Hold onto your hats: The Toronto Poetry Slam finals are tomorrow night. And if you're into slam, that's kind of a big deal. The finals decide who will make up this year's TPS team (four plus one alternate) and therefore, who will represent Toronto at the Canadian Festival of Spoken Word.
Slam is basically performance poetry. A TPS slam event usually features 12 poets, all of whom perform and are subsequently scored during the first round. The top six poets then progress to the second round, in which they perform something else. In the third round, the top three poets compete for the win. There are always prizes (ranging from gift certificates to X-Files DVDs), but they're sort of the icing on the poetry cake.
Slam is a little raucous - audience members are encouraged not to be quiet - and it is a competition, which some people take issue with. There is a contingent of more traditional poets who don't approve of slam's poetry-as-competition format; a position that has caused some heated debate (page vs. stage, if you will).
I guess I can see both sides of it, but to claim that poetry is never performance is just nonsense. Any time poetry is read aloud as a form of diversion or entertainment, it is being performed. And as for the competition aspect, well, I've certainly entered more than one poetry competition in my life and I never thought that made what I wrote less than poetry.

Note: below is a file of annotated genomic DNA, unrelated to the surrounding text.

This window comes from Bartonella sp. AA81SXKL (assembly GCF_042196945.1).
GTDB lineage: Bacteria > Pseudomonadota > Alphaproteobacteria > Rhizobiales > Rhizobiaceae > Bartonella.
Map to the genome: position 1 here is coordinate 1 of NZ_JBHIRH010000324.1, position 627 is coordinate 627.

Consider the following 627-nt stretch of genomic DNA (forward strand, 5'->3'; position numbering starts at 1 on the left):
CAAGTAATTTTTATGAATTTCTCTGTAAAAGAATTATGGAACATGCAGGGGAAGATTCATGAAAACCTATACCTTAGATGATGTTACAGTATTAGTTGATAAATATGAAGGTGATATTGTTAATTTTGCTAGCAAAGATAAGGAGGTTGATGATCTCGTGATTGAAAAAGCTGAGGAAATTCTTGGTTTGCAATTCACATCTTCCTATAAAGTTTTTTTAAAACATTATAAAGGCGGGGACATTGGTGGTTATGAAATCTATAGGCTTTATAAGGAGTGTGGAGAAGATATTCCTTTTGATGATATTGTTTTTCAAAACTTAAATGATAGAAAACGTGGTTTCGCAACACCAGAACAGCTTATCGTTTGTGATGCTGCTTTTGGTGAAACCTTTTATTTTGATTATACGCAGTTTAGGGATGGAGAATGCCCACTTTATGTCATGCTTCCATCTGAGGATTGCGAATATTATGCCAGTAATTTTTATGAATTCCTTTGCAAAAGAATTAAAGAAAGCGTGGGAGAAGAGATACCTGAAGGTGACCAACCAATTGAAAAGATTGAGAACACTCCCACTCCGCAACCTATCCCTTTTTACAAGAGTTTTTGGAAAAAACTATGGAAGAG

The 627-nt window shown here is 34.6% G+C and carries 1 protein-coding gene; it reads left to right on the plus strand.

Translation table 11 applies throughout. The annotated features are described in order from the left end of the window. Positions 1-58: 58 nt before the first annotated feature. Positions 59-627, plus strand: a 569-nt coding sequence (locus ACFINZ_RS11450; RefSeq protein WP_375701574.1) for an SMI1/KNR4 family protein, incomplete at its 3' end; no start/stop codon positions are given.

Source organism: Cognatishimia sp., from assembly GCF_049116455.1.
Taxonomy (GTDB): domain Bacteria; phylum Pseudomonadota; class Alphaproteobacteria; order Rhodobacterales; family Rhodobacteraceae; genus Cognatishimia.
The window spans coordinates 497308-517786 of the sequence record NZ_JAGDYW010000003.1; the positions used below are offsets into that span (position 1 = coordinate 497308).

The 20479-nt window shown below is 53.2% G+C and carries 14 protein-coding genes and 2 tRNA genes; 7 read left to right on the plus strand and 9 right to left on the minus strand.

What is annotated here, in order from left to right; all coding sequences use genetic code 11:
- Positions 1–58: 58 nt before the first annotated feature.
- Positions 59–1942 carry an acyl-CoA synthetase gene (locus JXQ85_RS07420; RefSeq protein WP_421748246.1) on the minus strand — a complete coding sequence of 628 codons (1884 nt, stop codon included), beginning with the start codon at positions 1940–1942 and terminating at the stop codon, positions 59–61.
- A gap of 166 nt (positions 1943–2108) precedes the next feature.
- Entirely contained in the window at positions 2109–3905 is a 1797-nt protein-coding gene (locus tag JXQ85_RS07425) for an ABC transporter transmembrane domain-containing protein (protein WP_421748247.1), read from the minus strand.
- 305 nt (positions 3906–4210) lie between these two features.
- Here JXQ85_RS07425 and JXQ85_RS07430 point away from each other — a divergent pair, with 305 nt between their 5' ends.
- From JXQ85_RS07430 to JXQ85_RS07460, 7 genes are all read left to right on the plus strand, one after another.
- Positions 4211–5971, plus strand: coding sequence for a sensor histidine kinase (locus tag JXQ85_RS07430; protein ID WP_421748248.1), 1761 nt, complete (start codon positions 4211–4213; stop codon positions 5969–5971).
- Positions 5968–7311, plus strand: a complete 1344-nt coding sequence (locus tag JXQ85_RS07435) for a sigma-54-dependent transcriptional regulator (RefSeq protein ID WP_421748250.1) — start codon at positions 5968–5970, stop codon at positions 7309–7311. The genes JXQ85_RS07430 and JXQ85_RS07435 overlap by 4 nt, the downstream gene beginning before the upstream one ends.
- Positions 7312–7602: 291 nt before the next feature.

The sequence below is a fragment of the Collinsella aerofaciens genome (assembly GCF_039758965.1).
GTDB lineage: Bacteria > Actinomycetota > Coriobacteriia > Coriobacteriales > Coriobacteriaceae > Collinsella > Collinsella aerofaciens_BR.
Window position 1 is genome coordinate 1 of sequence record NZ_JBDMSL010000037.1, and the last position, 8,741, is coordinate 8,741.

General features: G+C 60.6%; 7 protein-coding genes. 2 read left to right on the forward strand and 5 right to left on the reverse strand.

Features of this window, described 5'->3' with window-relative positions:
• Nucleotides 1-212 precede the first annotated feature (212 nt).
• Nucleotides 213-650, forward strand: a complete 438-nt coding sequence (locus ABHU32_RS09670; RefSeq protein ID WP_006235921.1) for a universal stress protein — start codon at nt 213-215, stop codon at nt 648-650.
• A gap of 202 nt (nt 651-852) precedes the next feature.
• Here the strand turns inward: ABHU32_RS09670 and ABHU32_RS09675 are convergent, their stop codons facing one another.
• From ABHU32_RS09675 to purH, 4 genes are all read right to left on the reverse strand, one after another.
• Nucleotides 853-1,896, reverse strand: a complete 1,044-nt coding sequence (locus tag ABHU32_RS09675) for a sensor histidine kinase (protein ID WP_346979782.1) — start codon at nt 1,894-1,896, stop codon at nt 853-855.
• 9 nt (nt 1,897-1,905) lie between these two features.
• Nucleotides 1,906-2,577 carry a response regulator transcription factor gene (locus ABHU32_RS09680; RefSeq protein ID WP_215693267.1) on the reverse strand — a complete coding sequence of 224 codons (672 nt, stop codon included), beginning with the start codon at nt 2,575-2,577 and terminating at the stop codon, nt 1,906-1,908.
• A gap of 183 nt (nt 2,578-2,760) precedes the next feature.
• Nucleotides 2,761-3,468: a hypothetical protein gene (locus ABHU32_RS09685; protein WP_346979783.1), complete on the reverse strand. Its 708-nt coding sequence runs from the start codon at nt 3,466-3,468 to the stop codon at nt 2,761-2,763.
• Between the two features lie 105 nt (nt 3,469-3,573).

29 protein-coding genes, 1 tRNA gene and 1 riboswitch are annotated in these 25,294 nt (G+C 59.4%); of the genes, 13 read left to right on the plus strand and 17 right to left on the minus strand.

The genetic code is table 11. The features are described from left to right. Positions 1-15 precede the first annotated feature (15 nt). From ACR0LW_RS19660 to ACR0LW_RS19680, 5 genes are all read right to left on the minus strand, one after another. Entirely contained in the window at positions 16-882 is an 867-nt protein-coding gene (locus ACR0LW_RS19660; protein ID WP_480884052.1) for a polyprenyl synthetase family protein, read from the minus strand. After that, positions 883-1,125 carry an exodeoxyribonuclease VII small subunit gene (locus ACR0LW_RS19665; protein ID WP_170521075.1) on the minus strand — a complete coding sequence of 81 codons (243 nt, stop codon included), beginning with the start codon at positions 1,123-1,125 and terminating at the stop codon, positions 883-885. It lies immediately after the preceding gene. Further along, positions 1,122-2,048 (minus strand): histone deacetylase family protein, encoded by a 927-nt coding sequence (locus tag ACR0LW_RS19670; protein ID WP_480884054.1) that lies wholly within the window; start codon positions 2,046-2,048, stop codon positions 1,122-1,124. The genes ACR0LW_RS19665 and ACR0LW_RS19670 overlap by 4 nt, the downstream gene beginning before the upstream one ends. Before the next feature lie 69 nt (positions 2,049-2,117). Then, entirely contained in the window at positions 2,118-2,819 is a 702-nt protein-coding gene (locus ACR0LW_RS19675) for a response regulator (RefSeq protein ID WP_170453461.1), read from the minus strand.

So, slam comes down to a matter of preference. It's a genre of poetry, which - if the Canadian Festival of Spoken Word is any proof - has been largely welcomed in Canada. I mean, we even had slam poet Shane Koyczan perform at the Olympics in Vancouver.
So, if you want page poetry, you can have it; if you want stage poetry, slam is growing in popularity all across the country; and, if you're like me and you want both, even that isn't a necessarily a contradiction in taste.
Image used: a live-painting (done on stage) entitled Canadian Festival of Spoken Word by Sharon Hodgson